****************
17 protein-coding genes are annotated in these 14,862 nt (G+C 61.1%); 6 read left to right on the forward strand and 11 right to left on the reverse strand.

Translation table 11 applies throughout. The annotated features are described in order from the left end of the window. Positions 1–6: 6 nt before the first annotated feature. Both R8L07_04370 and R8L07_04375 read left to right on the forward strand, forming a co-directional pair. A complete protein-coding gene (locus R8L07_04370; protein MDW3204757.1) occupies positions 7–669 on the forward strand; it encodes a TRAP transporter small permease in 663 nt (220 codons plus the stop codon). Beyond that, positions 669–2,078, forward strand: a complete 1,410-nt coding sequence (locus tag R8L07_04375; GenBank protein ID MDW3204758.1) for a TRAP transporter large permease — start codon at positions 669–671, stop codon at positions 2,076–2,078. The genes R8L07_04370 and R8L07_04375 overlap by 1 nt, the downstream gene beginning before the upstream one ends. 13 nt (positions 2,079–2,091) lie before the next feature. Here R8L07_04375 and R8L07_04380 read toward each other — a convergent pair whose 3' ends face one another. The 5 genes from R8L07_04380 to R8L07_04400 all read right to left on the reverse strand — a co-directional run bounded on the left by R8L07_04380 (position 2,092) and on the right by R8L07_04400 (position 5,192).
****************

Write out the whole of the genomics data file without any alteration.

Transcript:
17 protein-coding genes are annotated in these 14,862 nt (G+C 61.1%); 6 read left to right on the forward strand and 11 right to left on the reverse strand.

Translation table 11 applies throughout. The annotated features are described in order from the left end of the window. Positions 1–6: 6 nt before the first annotated feature. Both R8L07_04370 and R8L07_04375 read left to right on the forward strand, forming a co-directional pair. A complete protein-coding gene (locus R8L07_04370; protein MDW3204757.1) occupies positions 7–669 on the forward strand; it encodes a TRAP transporter small permease in 663 nt (220 codons plus the stop codon). Beyond that, positions 669–2,078, forward strand: a complete 1,410-nt coding sequence (locus tag R8L07_04375; GenBank protein ID MDW3204758.1) for a TRAP transporter large permease — start codon at positions 669–671, stop codon at positions 2,076–2,078. The genes R8L07_04370 and R8L07_04375 overlap by 1 nt, the downstream gene beginning before the upstream one ends. 13 nt (positions 2,079–2,091) lie before the next feature. Here R8L07_04375 and R8L07_04380 read toward each other — a convergent pair whose 3' ends face one another. The 5 genes from R8L07_04380 to R8L07_04400 all read right to left on the reverse strand — a co-directional run bounded on the left by R8L07_04380 (position 2,092) and on the right by R8L07_04400 (position 5,192).